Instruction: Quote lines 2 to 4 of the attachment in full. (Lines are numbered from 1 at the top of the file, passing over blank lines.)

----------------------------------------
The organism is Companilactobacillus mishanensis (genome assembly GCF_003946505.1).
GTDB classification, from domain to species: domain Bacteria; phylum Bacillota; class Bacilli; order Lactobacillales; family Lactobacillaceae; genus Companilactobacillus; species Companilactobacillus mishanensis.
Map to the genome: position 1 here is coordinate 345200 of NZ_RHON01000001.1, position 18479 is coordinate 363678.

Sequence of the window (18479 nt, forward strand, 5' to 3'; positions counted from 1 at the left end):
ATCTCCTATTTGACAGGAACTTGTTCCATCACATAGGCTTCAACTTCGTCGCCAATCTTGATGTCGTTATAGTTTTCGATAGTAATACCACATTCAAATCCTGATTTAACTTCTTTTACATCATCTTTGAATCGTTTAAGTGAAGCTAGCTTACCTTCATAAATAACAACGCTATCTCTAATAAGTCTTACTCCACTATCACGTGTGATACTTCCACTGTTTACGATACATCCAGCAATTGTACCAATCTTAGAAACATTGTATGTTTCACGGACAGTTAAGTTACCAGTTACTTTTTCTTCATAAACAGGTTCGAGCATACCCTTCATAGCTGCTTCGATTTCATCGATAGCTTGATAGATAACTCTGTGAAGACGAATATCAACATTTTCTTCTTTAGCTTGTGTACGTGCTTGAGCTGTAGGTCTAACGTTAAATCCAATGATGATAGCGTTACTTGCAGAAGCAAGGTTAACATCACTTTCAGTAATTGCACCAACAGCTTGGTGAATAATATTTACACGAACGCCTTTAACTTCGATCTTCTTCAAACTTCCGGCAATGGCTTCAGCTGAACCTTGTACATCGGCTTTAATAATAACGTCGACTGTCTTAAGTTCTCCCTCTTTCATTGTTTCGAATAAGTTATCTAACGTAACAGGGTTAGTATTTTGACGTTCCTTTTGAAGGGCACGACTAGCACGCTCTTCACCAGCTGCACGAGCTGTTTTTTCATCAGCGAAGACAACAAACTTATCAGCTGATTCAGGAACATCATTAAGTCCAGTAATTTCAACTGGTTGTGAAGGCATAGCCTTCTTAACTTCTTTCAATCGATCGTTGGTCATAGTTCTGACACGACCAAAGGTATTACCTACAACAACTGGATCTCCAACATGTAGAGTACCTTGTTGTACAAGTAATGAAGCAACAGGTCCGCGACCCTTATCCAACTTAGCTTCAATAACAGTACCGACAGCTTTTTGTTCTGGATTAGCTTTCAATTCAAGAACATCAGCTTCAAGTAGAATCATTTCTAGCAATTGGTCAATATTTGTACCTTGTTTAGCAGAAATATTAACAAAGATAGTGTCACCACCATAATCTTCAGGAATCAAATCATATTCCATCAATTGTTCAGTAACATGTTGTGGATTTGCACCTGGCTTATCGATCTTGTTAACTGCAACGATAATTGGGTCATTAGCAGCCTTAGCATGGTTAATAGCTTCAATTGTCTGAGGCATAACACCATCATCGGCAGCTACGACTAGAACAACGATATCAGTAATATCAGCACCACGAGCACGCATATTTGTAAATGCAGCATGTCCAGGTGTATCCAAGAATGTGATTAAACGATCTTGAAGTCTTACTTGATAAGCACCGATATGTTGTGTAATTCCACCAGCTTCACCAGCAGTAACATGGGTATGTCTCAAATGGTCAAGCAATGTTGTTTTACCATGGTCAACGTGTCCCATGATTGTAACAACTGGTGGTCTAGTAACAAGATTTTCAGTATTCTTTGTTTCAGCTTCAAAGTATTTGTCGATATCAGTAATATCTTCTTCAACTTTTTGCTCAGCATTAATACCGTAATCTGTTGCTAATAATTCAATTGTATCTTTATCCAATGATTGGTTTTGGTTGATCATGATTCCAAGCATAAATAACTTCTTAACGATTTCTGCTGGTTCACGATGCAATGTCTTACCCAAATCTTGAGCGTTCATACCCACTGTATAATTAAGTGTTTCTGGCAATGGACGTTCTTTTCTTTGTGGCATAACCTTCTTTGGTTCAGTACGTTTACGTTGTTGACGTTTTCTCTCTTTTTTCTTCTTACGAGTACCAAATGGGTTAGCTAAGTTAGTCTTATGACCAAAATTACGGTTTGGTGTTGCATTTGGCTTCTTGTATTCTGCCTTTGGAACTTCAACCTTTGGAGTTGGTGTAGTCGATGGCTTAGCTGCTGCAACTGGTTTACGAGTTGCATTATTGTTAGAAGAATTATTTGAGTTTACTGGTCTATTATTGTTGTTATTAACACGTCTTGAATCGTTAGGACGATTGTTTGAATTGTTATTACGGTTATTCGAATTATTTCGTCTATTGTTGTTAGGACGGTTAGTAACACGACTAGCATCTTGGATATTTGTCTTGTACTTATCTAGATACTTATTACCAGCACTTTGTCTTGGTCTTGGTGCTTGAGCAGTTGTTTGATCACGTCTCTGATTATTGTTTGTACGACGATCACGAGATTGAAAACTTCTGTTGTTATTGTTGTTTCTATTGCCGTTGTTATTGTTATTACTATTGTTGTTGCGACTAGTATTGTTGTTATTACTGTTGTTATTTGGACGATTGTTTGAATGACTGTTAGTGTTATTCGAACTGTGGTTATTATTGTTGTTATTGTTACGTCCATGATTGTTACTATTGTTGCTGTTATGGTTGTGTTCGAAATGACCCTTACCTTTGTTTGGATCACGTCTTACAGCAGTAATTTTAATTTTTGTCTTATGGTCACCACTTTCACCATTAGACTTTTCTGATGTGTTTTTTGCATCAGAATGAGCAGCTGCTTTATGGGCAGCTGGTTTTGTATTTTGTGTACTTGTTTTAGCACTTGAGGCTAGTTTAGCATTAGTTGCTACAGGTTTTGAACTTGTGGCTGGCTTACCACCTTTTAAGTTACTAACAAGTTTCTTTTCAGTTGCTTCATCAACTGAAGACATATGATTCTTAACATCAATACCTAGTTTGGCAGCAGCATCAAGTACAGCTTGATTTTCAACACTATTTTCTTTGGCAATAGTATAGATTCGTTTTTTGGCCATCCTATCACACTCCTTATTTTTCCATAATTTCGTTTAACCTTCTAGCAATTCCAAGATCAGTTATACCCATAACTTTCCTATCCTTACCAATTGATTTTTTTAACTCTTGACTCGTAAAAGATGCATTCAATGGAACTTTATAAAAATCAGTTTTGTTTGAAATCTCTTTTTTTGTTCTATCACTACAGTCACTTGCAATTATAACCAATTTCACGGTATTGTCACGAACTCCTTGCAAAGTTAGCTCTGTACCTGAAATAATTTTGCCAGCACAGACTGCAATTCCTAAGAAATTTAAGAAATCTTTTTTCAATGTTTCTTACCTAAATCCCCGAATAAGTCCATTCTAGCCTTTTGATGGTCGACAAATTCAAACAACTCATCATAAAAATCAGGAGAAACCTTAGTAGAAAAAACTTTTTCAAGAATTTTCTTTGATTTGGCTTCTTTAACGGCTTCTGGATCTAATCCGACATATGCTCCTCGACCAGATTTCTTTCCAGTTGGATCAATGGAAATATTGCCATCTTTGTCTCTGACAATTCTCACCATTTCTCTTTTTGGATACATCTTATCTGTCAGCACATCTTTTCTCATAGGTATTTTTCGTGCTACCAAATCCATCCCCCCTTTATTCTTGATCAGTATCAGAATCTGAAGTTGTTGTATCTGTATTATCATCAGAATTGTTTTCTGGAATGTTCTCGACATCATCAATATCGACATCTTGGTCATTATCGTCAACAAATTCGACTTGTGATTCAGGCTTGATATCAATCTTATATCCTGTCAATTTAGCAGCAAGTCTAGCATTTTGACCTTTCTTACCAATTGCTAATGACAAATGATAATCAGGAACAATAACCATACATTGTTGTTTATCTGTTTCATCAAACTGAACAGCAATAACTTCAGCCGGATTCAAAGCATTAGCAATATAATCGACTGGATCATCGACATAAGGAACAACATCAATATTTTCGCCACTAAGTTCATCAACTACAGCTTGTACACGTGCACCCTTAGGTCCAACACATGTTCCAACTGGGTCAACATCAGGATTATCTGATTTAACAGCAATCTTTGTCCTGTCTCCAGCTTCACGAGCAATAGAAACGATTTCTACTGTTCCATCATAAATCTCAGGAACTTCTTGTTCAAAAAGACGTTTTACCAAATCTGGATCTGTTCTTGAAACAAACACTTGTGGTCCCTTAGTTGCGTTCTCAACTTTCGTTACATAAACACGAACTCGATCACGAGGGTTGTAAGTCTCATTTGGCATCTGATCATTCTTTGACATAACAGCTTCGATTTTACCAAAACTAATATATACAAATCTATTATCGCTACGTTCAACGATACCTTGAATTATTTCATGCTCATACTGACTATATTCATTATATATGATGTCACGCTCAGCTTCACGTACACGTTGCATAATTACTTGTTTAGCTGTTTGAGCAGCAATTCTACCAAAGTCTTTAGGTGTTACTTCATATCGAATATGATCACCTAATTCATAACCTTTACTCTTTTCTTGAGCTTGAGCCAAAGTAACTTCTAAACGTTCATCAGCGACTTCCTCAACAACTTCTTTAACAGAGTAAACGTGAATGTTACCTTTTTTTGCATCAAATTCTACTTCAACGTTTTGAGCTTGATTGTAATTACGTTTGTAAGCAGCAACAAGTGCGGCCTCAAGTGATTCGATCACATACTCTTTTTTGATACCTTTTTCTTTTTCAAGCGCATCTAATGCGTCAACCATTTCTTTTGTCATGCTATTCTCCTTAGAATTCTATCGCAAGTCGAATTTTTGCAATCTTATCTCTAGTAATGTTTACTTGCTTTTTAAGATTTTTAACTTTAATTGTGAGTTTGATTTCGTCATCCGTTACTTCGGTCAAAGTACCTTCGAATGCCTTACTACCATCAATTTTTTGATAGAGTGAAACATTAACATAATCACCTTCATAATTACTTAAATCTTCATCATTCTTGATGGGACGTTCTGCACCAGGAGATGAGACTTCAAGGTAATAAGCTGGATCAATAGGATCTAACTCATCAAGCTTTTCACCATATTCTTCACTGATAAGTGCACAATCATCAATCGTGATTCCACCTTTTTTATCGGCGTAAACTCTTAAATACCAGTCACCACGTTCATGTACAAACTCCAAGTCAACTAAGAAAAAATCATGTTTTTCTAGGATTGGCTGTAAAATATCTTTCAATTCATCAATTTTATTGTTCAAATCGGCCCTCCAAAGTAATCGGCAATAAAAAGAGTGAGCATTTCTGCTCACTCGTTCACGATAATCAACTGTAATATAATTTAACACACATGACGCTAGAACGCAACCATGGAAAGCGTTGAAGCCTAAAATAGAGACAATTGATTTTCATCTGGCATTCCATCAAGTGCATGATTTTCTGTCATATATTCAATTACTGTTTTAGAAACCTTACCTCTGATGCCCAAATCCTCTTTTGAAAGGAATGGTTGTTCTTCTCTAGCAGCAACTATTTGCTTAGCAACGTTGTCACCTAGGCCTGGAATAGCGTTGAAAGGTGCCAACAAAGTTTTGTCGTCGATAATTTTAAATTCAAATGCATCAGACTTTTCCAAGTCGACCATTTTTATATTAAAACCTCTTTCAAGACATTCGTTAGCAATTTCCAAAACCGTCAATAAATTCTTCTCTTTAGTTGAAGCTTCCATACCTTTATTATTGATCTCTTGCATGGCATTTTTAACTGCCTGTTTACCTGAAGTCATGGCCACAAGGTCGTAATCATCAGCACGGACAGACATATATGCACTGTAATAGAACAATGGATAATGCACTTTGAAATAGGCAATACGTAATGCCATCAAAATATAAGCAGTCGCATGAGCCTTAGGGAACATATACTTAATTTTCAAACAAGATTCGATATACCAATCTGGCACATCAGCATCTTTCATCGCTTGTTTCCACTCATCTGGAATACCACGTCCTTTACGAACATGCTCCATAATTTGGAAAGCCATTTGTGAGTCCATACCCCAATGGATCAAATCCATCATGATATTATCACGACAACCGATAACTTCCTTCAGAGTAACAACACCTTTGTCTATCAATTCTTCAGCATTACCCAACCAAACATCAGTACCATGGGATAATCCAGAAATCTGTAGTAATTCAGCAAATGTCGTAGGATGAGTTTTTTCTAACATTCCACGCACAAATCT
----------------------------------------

GTDB classification, from domain to species: domain Bacteria; phylum Bacillota; class Bacilli; order Lactobacillales; family Lactobacillaceae; genus Companilactobacillus; species Companilactobacillus mishanensis.
Map to the genome: position 1 here is coordinate 345200 of NZ_RHON01000001.1, position 18479 is coordinate 363678.

Sequence of the window (18479 nt, forward strand, 5' to 3'; positions counted from 1 at the left end):